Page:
How GPs establish an empirical link between human capital and value creation is “the holy grail question”, says Payne, noting it is difficult to separate organisational performance from other contributors to financial results.

However, in assessing an organisation’s ability to make and execute decisions that assist an organisation adapt and create value, a business can track specific behaviours, such as whether meetings start on time, or does a supervisor seek verbal confirmation of an action item, he says.

The difficulty expressing in numbers the impact of organisational factors on value creation could explain the slowness of the industry, relative to other corporate segments, to seize the opportunity. In Humatica’s report The Third Wave, only 30 percent of GPs surveyed undertake organisational due diligence, and only 16 percent had a structured approach. “Soft factors are seen as too problematic to evaluate,” says the report, which is based on a survey of more than 85 northern European private equity professionals.

However, Payne points out that this gap provides managers with a welcome opportunity. Pursuing organisational excellence “is one of the biggest arbitrages left in private equity”, he says.


ECI’s Chris Watt describes the impact of company culture on value creation

Obtaining detailed information pre-deal on company culture at a target business is difficult. It is also central to any comprehensive assessment of the opportunity to be found in organisational change.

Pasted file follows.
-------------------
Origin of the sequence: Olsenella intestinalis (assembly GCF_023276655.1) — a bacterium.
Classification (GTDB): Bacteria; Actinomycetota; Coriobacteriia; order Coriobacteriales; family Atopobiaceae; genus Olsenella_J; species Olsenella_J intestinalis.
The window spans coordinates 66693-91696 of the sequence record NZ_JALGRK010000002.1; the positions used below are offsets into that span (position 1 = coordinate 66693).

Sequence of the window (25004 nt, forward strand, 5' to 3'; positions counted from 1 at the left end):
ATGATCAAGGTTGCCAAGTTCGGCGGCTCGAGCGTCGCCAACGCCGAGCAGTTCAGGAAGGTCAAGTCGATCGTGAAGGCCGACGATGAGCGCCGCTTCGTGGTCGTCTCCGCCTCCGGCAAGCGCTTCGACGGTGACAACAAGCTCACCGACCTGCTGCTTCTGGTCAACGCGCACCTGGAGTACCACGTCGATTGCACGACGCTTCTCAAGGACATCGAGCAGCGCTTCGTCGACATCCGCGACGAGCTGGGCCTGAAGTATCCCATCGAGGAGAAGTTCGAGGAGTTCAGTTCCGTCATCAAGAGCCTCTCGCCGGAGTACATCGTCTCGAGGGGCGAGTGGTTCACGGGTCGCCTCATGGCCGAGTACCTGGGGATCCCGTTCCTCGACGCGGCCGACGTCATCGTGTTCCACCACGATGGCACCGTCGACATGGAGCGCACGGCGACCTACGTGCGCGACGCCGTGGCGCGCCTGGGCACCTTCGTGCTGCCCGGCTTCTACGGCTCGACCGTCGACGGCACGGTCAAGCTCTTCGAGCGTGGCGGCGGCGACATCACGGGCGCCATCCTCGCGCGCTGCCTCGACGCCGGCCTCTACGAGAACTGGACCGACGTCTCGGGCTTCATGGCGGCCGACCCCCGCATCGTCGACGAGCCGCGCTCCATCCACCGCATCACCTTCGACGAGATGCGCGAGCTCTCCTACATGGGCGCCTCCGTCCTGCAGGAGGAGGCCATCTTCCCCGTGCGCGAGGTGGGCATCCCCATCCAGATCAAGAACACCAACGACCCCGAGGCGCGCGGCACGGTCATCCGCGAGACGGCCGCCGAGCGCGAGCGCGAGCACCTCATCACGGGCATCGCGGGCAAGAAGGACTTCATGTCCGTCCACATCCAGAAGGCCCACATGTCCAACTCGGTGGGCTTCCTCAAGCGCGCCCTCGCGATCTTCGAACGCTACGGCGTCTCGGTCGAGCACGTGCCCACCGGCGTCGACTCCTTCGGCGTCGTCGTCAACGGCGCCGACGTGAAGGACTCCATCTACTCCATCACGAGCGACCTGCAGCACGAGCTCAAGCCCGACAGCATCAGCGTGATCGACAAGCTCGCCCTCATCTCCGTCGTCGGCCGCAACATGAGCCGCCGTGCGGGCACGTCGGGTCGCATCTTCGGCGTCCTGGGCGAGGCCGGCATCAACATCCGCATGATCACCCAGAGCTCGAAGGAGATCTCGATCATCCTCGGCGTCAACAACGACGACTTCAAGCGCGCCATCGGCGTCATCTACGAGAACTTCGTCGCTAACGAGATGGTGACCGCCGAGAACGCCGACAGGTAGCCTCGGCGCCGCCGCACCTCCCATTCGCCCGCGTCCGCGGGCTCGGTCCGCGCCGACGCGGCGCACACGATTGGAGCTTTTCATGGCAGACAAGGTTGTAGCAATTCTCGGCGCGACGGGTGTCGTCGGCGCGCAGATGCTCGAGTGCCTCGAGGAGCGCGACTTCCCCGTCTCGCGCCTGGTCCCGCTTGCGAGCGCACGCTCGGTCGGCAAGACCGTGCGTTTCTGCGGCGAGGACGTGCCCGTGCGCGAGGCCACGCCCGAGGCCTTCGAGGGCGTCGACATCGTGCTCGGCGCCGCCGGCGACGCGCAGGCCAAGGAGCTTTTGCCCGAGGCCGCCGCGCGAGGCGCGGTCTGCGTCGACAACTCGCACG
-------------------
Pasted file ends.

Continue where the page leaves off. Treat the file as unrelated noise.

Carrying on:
“We will start talking about [culture] with the management team as soon as we get the type of access that enables us to have open conversations,” says Chris Watt of ECI Partners.

That discussion serves as a starting point for determining areas of focus and required actions, and includes asking the CEO to describe the business culture and what he or she would like to change. “If a CEO doesn’t want to engage [with us] on this we’d probably take it as a warning sign,” Watt says.

Vital to positive culture is employee engagement, he says, adding that pre-deal he is interested in whether a company conducts employee engagement surveys, as well as “the direction of travel” revealed.

Driving engagement is the sense among employees that they are listened to and their role is valued; that there are clear career development opportunities; and the working environment is dynamic and fun. It also includes a defined sense of shared purpose underpinned by company-wide values. For businesses to relay consistent and coherent messages about what it is and trying to achieve, communication is key, says Watt.

Changing engrained behaviour can be difficult if employees are resistant or apathetic. “It’s about having everybody feeling they are pulling in the same direction. It’s not about being soft and cuddly. There may be a situation where people need to be moved on or replaced. There might need to be an element of management change to help stimulate improvements in a business culture,” he says.

However, with portfolio businesses, “we feel we are pushing at an open door when we come to talk about this subject,” says Watt, who notes that 85 percent of respondents to the firm’s annual survey of around 350 high-growth businesses across the UK believe a strong company culture and employee engagement is essential for success and growth.

“With ambitious growth businesses, so often the CEO will ascribe its success to the culture and the people and be proud of their role in engendering it. They will view that as one of the most important things they have to do as a business leader.”